Nobody has ever written an opera about organisational budget cycles – but given the amount of human drama they generate, perhaps someone should. The typical budget process is a grim and drawn-out cycle of power games, nagging, resistance, resentment, dread, despair and wasted effort. And all of it, in keeping with the best traditions of high drama, is entirely avoidable.
It begins innocently enough, with our heroes in the finance department preparing spreadsheet templates and sending them out for completion by cost centre managers; and yet the seeds of conflict are already sown, because the spreadsheet is a marvelous tool, but a poor messenger. It is not designed to facilitate the complex and sensitive negotiations that are the real substance of a budget process. Our heroes have an inkling of this and try to compensate with elaborate design; but they can always only respond to the problems that surfaced last year, which inevitably causes a whole new set of problems.
Meanwhile the cost centre managers, on the front lines and grumbling about their generals, do their best to fill in the numbers based on their best estimate of what the future holds. The process is stressful because few of them have much financial training and the spreadsheets can be intimidating, and so in many cases the task falls to the bottom of the priority list until the nagging finally pushes it into the category of ‘urgent’.
As the returned spreadsheets accumulate back in the finance department and people try to compile all the information into a single coherent picture, it becomes clear that there are errors. Our heroes, now growing frustrated and impatient, send them back out again with requests for clarification or changes. Cost centre managers make some corrections, but leave other things unchanged because yes, that is really what they meant. Resentment begins to fester.
After a few rounds of this, with a final deadline looming and everyone at odds, the finance department gives up and makes some changes of its own to bring everything into line. The final budget is not what the cost centre manager asked for, but the reasons for the numbers have got lost; and so they roll their eyes at the waste of time and move on.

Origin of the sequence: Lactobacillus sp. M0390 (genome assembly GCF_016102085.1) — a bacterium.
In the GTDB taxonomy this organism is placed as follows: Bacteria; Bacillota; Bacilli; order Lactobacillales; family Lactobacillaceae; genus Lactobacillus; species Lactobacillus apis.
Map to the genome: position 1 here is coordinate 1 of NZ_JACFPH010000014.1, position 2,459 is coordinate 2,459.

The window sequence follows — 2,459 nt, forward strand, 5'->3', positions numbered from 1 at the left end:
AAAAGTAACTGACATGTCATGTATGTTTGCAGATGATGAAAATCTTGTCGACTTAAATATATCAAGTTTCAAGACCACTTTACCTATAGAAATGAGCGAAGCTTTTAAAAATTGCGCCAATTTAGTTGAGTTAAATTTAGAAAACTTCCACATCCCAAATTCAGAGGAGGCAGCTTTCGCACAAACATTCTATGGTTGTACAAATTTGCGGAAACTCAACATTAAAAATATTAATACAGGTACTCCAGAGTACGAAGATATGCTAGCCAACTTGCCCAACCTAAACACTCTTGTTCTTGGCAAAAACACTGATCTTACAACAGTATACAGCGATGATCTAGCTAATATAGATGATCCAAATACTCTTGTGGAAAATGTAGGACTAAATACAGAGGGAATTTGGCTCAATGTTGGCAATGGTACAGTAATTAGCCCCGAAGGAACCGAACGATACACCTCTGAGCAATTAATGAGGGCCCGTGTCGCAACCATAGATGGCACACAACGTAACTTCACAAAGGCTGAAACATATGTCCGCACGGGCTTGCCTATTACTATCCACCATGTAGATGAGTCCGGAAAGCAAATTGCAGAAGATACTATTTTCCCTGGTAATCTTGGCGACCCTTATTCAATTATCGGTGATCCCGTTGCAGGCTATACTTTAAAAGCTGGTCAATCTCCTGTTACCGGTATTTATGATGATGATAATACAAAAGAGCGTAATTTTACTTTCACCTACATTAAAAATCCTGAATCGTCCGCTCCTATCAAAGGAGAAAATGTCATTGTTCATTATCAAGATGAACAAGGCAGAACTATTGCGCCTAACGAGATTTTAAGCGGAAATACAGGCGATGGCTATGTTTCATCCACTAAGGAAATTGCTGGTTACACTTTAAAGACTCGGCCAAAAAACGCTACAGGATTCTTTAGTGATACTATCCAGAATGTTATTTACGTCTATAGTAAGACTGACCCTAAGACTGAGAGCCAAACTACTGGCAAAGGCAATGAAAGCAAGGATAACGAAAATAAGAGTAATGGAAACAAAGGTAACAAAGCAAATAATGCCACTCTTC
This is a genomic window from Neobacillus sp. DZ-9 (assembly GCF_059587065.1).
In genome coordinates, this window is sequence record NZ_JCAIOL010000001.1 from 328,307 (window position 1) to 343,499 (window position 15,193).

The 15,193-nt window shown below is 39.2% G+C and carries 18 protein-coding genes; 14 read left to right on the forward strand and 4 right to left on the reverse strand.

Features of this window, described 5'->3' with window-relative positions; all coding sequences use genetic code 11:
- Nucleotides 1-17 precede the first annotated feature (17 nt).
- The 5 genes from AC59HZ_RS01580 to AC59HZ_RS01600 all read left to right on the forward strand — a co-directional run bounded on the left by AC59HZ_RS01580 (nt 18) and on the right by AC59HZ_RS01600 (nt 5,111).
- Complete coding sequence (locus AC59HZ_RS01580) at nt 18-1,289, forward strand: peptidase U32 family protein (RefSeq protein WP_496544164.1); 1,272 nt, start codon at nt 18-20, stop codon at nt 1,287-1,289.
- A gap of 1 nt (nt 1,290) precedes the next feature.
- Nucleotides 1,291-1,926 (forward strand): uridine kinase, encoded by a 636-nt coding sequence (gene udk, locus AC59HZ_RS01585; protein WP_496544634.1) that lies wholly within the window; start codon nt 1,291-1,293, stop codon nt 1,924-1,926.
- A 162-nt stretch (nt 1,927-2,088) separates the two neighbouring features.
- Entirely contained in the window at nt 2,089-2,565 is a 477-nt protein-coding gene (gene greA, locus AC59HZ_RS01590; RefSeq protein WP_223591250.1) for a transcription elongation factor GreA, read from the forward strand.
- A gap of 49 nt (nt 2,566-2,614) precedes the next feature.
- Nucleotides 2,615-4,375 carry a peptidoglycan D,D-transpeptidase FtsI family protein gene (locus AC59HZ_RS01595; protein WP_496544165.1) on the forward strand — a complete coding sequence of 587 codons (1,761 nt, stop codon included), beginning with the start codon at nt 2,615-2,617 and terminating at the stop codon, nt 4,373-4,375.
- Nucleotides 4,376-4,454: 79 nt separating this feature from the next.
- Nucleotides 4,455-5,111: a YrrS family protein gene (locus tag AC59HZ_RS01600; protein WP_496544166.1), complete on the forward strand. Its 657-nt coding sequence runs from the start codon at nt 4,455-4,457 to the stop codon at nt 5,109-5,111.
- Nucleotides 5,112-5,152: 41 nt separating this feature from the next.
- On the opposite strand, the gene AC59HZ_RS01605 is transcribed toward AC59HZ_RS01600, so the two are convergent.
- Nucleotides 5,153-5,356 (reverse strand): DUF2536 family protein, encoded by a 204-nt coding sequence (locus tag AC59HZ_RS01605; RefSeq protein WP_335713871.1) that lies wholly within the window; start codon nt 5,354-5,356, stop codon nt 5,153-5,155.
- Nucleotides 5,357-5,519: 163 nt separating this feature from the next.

Some time later, when told they’re over budget, they retort that they’re exactly on target with what they originally asked for — if some bean counter decided to override them, that’s not their problem.
And so the circus rolls on: Cost centre managers are disempowered, feel no sense of ownership over their numbers, and resist any attempt to hold them accountable because they are being governed by decisions made over their heads. Instead of being a useful planning and decision-making tool, the budget has become a bureaucratic exercise that feels like a meaningless waste of time.
It really doesn’t have to be this way. In my experience most people really do want to do their jobs well, and they want to be empowered with the knowledge, skills and tools they need to achieve that goal. When it comes to budgets, individual cost centre managers have the best knowledge available in the organisation of what is likely to come their way in the next year – and so they need to be given the leeway to make budget decisions that will be respected. That may involve argument and negotiation, but those are vastly preferable to decisions imposed from outside.
Instead of a vicious cycle of nagging, resistance, disengagement and surrender, it’s possible to build the opposite – a virtuous cycle in which empowerment and clear communication build accountability and a sense of ownership. It doesn’t make for high drama – but then nobody actually wants to live inside a soap opera.
As published on AccountingWeb – 24th September 2019